The bookmark is just a flimsy rectangular strip of card. On one side there’s an illustration of the Minotaur framed by stars, on the other Captain Theseus. His impressive member is trapped inside some jazzy metallic space trousers; his face enigmatic, hidden by a helmet and visor except for some locks of escaping blond hair.

He frowns, takes the bookmark to the bedroom and lays it down on his table. All evening he’s conscious of it there - waiting for him to turn in for an early night.





Someone’s bending to unlock a bicycle from the stand as he drives into his parking place. Legs that go on forever, shapely calves above short socks, an arm golden with summer freckles. Aaron wets his lips and looks away.

It’s been months since he put himself out there. Since Gordon.

‘Aren’t you lonely in that place by yourself? Well sort of by yourself,’ his mum had snuck in before he left for work after staying the weekend.

‘Chance would be a fine thing with you pecking my head every day.’

Lonely? – no.

Horny? – definitely.

‘Still quite happy for me to do your washing though,' she'd handed over a bag of laundry.

Now he takes the bag from the back seat of the car. 

There’s a barking from behind the hedge and then a voice: ‘Gary! Come here, oh deary dear, don’t eat that you mad mut.’

The last thing he wants is to be trapped into a conversation with Mike. He slides his key quietly into the door, races up the stairs.


He loves coming home to the flat; he loves how uncluttered it is, and the view from the kitchen window over the garden and red rooftops to an open sky.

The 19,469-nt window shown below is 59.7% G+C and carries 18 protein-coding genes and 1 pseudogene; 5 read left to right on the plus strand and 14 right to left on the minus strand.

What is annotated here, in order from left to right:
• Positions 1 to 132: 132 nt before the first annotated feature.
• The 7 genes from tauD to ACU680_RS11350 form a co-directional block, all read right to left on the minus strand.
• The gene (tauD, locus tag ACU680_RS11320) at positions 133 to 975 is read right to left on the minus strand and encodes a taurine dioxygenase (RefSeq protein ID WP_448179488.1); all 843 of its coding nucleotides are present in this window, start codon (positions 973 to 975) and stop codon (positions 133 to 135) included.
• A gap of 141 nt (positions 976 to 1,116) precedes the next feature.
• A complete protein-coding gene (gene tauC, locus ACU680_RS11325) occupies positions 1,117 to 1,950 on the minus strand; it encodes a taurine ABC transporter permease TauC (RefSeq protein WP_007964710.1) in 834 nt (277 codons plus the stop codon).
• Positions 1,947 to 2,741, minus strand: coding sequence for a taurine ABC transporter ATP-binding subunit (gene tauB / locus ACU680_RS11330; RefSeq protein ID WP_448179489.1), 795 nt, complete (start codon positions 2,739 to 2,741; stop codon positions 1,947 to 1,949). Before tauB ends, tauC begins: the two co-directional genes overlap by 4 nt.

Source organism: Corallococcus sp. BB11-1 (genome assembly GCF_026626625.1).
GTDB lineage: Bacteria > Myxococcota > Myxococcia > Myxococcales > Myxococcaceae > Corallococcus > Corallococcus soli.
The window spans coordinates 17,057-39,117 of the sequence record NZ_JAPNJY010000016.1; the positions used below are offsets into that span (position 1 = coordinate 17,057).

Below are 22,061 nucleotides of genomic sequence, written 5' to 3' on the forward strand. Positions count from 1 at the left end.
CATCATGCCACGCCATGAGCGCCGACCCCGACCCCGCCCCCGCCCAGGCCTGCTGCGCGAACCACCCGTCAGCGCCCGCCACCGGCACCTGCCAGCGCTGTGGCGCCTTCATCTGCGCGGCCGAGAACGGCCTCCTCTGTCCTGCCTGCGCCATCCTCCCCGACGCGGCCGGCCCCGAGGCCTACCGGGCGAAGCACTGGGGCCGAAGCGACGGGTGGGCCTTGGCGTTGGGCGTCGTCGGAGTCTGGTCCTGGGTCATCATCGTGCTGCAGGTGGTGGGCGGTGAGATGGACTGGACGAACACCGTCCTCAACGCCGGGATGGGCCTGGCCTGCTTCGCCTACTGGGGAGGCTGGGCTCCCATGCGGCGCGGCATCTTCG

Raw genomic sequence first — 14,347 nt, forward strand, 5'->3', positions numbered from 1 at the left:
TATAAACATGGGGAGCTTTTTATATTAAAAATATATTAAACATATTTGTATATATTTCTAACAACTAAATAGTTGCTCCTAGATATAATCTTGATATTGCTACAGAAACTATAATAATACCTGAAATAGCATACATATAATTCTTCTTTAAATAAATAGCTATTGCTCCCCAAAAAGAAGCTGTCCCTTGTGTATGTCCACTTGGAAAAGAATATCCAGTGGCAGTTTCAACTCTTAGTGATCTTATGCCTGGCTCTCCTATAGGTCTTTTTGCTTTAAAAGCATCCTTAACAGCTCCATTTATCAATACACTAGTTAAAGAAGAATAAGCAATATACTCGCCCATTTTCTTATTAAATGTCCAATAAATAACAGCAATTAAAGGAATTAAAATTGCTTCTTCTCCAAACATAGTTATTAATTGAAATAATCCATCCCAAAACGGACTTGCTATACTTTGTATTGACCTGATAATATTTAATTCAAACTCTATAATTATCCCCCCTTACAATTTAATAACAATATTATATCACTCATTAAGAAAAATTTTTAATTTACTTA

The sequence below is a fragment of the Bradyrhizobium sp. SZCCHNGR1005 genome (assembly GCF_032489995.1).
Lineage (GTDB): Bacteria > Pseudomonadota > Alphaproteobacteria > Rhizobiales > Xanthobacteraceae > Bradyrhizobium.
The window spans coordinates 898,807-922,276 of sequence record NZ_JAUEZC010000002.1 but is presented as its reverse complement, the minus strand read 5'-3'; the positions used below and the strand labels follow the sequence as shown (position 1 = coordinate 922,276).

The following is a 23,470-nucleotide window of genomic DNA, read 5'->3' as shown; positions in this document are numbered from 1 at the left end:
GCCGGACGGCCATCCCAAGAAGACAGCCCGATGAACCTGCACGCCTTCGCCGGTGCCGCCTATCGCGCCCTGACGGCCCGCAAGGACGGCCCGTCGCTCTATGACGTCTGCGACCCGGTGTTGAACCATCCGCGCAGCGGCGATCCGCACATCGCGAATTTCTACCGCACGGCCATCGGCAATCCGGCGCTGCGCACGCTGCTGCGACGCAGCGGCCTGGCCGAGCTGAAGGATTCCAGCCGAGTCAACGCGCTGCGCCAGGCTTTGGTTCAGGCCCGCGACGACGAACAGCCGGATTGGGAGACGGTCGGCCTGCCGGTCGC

He drops his new Indie music magazine in the basket in the bog next to Robert’s Classic Car monthly and his DC comics. After, he takes his clean clothes to the bedroom. He opens the wardrobe to hang up his hoodies next to Robert’s patterned shirts. He knows there’s no circulation so Robert never wears them, sticking to a couple of plain blue ones. And yet strangely they exist.

Aaron glances at the bed. Clean sheets on a Monday.

He approves. But all at once he’s wondering what Robert gets up to at the weekend and whether he has company in their bed? He’s noticed that there’s a box of condoms in the bathroom - X-large and ultra-fine for that natural feeling, allows the transfer of body heat between you and your lucky partner. But they never seem to get used. And no, maybe, alright - yes - he has actually counted them a couple of times, just out of boredom.

The truth is he’s the one that wants some action.

He’s renting this place to get space so he can live his life and not be held back by the past. He could go out to his old haunts and just hook up with a random. Or download a dating app.

But he’s nervous.

He has half-formed questions but no-one to ask. They chase around his mind until he drowns them out with Indie music and video games.

Now he goes back to the kitchen and takes some bread out of the fridge to make a sandwich. He grabs his plate and a beer, rests his feet up on the table in his socks, and rereads the back page of his newspaper for the soccer results.


Eventually he stretches his fingers out to Robert’s note and pulls it towards him.


You probably noticed I bought a Google home hub for the flat. I’ve sent you an invitation to be added as a user, so download the app and follow the instructions. If you get stuck, message me and I’ll help.